- Give your dog space. I built a dog house for him in the yard that he can treat as his safe refuge, something he might need when the kids, family members, or friends are visiting.
- Socialize your dog. Dogs should be properly exposed to various distractions such as small animals, noisy children, and passing vehicles. When I brought Bob home, I had to let him stay in the yard while I run around him, yelling, and shouting in a childlike voice, like a kid. I also made it our routine to go to the park or playground. He eventually came to love my neighbors’ kids when I trained them to give Bob treats, touch him, and play with him.
- Find a breed that suits your lifestyle. There are dogs that need to release all their energy to prevent behavioral problems. Get to know the various dog breeds first to choose the right one for you. My collie is perfect for kids and he doesn’t have any doggie odor.
- Have your dog spayed or neutered. Most of the culprits in dog attacks are unaltered male dogs. I took care of this right after I adopted Bob.
- Use positive reinforcement. Reward your dog whenever they behave properly around kids. Praise them, give them treats, and shower them with attention.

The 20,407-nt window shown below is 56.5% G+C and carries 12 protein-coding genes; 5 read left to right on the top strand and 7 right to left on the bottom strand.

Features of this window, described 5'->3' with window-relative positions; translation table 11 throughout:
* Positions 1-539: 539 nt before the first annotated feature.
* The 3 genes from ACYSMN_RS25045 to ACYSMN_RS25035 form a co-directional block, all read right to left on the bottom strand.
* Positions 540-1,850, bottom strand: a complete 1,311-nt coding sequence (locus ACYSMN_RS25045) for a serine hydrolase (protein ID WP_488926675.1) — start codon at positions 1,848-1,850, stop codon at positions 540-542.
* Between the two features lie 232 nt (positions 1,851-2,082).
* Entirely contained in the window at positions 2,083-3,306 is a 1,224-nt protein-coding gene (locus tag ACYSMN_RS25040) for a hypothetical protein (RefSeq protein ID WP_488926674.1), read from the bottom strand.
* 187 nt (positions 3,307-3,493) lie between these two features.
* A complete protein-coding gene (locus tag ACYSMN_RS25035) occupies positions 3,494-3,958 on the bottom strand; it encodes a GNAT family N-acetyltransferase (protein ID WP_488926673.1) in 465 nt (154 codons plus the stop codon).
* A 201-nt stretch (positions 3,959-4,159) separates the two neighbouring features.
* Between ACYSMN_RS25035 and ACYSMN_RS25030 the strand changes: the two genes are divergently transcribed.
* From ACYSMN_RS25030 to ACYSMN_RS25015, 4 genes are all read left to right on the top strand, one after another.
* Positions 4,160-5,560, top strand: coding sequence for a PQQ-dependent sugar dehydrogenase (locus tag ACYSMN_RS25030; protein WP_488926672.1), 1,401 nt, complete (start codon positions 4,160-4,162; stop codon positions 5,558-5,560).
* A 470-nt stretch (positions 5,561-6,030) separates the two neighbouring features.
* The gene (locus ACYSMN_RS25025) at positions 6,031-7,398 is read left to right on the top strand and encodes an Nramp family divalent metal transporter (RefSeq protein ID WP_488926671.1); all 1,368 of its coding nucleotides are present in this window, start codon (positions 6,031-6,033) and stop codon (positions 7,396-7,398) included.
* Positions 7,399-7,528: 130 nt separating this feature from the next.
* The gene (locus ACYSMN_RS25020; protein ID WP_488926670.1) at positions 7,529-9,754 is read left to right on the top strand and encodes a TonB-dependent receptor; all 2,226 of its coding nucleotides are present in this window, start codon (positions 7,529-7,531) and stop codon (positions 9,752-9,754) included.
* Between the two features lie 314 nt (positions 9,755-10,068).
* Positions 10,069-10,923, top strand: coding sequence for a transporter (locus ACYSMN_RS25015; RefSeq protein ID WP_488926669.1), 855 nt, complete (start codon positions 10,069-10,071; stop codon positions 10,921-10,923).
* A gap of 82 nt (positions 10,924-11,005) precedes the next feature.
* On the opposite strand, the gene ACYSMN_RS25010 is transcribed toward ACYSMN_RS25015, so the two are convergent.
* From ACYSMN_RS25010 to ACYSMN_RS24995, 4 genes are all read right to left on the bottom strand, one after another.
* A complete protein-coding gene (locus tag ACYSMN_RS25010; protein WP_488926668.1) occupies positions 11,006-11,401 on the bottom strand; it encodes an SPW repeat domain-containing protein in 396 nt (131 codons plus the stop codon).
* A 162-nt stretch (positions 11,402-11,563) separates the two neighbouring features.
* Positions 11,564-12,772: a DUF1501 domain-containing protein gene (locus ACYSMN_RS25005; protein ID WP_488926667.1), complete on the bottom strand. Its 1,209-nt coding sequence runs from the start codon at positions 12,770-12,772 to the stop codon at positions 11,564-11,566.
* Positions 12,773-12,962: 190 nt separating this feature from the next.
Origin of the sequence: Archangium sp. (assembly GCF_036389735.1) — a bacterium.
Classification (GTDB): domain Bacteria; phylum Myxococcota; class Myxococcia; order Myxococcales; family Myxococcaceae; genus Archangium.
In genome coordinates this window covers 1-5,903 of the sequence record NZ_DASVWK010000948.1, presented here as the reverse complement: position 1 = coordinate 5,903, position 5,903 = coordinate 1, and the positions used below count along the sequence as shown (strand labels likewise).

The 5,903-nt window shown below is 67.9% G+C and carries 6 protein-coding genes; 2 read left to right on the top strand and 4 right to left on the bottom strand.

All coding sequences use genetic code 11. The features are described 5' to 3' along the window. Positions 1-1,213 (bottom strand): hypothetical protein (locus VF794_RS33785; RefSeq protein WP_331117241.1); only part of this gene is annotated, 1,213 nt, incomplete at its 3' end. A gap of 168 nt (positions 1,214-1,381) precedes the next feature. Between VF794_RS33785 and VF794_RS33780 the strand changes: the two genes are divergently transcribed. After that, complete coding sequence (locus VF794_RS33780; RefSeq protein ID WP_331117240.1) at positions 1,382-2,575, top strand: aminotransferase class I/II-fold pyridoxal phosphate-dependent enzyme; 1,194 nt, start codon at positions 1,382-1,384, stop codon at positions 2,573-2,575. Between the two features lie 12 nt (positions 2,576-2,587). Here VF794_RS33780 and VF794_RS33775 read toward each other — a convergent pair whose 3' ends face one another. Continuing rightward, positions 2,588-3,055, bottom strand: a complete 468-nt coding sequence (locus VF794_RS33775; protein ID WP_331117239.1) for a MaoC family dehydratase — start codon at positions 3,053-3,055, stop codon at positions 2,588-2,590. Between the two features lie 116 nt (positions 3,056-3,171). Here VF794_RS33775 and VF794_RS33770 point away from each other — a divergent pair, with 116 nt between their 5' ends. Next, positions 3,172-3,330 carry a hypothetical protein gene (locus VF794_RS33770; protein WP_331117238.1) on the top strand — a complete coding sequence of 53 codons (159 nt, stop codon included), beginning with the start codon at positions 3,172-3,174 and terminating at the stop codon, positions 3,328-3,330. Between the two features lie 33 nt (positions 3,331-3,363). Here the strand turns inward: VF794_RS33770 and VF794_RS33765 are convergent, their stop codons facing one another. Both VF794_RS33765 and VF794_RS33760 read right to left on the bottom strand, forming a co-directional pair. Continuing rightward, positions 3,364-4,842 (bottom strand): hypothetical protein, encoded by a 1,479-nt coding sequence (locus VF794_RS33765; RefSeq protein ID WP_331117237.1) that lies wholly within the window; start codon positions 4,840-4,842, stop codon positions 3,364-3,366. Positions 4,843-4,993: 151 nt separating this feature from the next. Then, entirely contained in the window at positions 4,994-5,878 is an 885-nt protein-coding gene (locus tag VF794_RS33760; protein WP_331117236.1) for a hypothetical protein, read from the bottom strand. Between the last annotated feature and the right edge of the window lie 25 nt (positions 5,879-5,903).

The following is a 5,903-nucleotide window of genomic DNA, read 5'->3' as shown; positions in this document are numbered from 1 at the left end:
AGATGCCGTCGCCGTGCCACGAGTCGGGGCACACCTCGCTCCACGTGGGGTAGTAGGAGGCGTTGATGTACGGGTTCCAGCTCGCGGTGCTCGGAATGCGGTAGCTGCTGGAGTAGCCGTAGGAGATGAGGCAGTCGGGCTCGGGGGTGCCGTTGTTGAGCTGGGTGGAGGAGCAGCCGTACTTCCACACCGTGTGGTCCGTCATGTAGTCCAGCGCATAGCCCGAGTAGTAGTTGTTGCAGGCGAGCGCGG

Dogs that are familiar with kids and other distractions tend to keep their aggression on the down low. Just continue creating positive memories between your dog and the kids. However, you also need to be sensitive to possible behavioral issues in dogs, which might be the cause of their negative attitude towards kids.
Addressing Their Behavioral Problems
Another aspect that pet parents should take care would be controlling or preventing common behavioral problems among dogs. Although Bob is a relatively behaved dog, I did my research and found these tips on controlling behavioral issues:
- Barking. Dogs bark as a warning, a sign of anxiety, boredom, or excitement, as a way of getting your attention, or as a response to other dogs. Control their barking by being patient and consistent. Learn quiet commands and reward them when they obey.